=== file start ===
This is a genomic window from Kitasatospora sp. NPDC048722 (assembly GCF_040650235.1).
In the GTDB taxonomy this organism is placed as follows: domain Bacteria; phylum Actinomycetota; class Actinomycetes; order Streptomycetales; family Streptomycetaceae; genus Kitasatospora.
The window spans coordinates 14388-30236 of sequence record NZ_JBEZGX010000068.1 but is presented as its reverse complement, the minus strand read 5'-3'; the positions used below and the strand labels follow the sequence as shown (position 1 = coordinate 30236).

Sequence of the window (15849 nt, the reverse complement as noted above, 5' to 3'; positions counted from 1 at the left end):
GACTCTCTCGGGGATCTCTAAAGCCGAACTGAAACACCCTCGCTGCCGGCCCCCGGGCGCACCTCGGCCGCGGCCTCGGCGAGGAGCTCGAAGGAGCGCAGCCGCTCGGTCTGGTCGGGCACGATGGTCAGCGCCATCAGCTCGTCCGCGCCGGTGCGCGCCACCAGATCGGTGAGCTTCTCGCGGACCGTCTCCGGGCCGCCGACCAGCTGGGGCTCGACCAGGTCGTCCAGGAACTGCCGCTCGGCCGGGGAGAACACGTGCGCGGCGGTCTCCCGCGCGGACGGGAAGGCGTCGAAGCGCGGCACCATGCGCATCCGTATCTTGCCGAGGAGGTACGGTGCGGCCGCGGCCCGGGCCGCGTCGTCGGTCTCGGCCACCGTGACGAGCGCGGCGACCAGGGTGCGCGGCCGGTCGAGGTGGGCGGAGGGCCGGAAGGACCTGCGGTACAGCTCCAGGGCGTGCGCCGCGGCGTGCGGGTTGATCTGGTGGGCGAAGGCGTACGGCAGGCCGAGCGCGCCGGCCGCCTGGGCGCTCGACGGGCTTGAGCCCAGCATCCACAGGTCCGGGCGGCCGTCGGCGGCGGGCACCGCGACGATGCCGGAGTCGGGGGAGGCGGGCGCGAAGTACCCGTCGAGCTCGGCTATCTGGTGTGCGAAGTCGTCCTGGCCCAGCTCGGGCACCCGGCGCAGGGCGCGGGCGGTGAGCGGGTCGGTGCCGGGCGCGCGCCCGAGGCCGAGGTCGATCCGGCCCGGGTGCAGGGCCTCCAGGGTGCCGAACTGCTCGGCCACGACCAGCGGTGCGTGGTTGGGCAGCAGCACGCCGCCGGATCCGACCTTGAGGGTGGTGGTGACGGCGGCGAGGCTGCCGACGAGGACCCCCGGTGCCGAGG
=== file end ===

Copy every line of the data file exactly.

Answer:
This is a genomic window from Kitasatospora sp. NPDC048722 (assembly GCF_040650235.1).
In the GTDB taxonomy this organism is placed as follows: domain Bacteria; phylum Actinomycetota; class Actinomycetes; order Streptomycetales; family Streptomycetaceae; genus Kitasatospora.
The window spans coordinates 14388-30236 of sequence record NZ_JBEZGX010000068.1 but is presented as its reverse complement, the minus strand read 5'-3'; the positions used below and the strand labels follow the sequence as shown (position 1 = coordinate 30236).

Sequence of the window (15849 nt, the reverse complement as noted above, 5' to 3'; positions counted from 1 at the left end):
GACTCTCTCGGGGATCTCTAAAGCCGAACTGAAACACCCTCGCTGCCGGCCCCCGGGCGCACCTCGGCCGCGGCCTCGGCGAGGAGCTCGAAGGAGCGCAGCCGCTCGGTCTGGTCGGGCACGATGGTCAGCGCCATCAGCTCGTCCGCGCCGGTGCGCGCCACCAGATCGGTGAGCTTCTCGCGGACCGTCTCCGGGCCGCCGACCAGCTGGGGCTCGACCAGGTCGTCCAGGAACTGCCGCTCGGCCGGGGAGAACACGTGCGCGGCGGTCTCCCGCGCGGACGGGAAGGCGTCGAAGCGCGGCACCATGCGCATCCGTATCTTGCCGAGGAGGTACGGTGCGGCCGCGGCCCGGGCCGCGTCGTCGGTCTCGGCCACCGTGACGAGCGCGGCGACCAGGGTGCGCGGCCGGTCGAGGTGGGCGGAGGGCCGGAAGGACCTGCGGTACAGCTCCAGGGCGTGCGCCGCGGCGTGCGGGTTGATCTGGTGGGCGAAGGCGTACGGCAGGCCGAGCGCGCCGGCCGCCTGGGCGCTCGACGGGCTTGAGCCCAGCATCCACAGGTCCGGGCGGCCGTCGGCGGCGGGCACCGCGACGATGCCGGAGTCGGGGGAGGCGGGCGCGAAGTACCCGTCGAGCTCGGCTATCTGGTGTGCGAAGTCGTCCTGGCCCAGCTCGGGCACCCGGCGCAGGGCGCGGGCGGTGAGCGGGTCGGTGCCGGGCGCGCGCCCGAGGCCGAGGTCGATCCGGCCCGGGTGCAGGGCCTCCAGGGTGCCGAACTGCTCGGCCACGACCAGCGGTGCGTGGTTGGGCAGCAGCACGCCGCCGGATCCGACCTTGAGGGTGGTGGTGACGGCGGCGAGGCTGCCGACGAGGACCCCCGGTGCCGAGG